Cytometry, at its core understanding, requires the ability to measure many characteristics of cells and sub- cellular structures for the purpose of understanding the function of proteins within a cell, cell subtypes within a population, and subsequently that population within the host. This information leads to insight into complex aberrations in normal cell function and gives way to begin to treat and cure disease. Traditionally, Pathologists, Immunologists, and Cell Biologists used technologies like Microscopy and Flow Cytometry to elucidate information about cellular structure and function. Both technologies have strengths and weaknesses including Microscopy's apparent lack of high-throughput cell-by-cell fluorescence quantitation, and Flow Cytometry's inability to provide fluorescence localization and morphological information. Although both technologies are indispensible to the researcher's toolkit, some specialized applications require the ability to simultaneously quantitate fluorescence on a cell-by-cell basis as well as provide spatial information of the fluorescence in relation to cell structure. Researchers from a wide range of Departments and Disciplines at the University of Chicago require such technology in order to expedite current, NIH funded research projects involved in basic cancer and immunology research, autoimmune diseases, host defense, transplantation, asthma, and lung injury. Therefore, the University of Chicago Flow Cytometry Facility is requesting funding for the acquisition of an Amnis ImageStream analyzer, capable of providing high-throughput, high resolution images of individual cells while providing robust, statistically significant quantitative information regarding fluorescence, morphology, and co-localization. Thirteen major users with as many NIH funded projects will significantly depend on the specialized technology only available from the ImageStream Analyzer. The instrument will be placed in the highly respected Flow Cytometry Facility where it will be managed by extremely capable technical staff. As a core piece of equipment, the ImageStream will be equally accessible to Investigators within all Departments of the University as well as those in need of this technology from the greater Chicago-land Area, as there is currently no technology in the area capable of providing this unique type of data. The Amnis ImageStream will greatly benefit the University of Chicago by providing state-of-the-art technology, allowing our investigators to remain at the forefront of their field of research.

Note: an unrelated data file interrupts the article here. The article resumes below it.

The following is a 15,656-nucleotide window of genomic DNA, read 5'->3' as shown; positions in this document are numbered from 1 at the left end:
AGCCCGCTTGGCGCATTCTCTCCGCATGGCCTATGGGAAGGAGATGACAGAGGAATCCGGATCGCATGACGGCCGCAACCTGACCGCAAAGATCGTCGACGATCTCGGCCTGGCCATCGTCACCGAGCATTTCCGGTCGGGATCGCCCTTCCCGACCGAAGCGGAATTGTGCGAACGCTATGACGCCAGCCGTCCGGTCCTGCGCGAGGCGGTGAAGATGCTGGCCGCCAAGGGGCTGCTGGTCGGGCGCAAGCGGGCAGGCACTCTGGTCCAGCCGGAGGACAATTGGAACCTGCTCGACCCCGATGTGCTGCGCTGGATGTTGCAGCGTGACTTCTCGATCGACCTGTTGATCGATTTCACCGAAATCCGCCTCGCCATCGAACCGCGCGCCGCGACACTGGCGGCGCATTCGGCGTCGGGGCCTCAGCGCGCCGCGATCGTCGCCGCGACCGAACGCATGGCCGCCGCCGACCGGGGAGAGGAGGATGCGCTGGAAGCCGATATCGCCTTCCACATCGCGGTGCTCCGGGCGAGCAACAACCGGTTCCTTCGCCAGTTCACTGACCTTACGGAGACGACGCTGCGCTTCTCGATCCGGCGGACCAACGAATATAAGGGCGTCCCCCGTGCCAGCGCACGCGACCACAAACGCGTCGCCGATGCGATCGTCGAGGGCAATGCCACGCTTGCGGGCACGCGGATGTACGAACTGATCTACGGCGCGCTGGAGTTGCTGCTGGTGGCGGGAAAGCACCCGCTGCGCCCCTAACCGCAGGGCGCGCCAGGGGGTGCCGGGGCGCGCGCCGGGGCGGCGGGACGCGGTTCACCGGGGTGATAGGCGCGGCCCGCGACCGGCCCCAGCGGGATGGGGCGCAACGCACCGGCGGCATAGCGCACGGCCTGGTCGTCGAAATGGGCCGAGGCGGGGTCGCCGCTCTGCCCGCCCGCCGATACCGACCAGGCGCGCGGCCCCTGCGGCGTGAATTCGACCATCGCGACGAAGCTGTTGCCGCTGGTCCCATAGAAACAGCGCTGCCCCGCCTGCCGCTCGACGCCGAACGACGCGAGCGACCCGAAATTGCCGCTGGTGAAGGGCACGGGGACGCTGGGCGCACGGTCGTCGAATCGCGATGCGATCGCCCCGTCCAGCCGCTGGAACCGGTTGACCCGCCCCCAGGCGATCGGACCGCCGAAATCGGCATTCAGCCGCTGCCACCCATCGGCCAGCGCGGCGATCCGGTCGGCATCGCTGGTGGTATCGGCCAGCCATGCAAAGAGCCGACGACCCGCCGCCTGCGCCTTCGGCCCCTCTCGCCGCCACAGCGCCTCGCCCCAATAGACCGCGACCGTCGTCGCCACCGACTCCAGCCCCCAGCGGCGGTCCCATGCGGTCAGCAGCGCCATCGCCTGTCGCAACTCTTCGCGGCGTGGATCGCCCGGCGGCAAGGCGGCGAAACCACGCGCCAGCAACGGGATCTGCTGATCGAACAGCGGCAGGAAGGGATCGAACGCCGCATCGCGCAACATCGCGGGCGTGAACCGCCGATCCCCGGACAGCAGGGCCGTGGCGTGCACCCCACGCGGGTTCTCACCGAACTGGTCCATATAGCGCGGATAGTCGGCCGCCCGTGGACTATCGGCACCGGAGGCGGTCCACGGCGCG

Thirteen NIH funded projects focusing on biomedical research areas such as basic cancer and immunology research, autoimmune diseases, host defense, transplantation, asthma, hematopoiesis, and lung injury will rely heavily on the unique functionality the ImageStream provides. State-of-the-art technologies employed on the requested instrument will help unveil the information necessary to answer these important Public Health questions.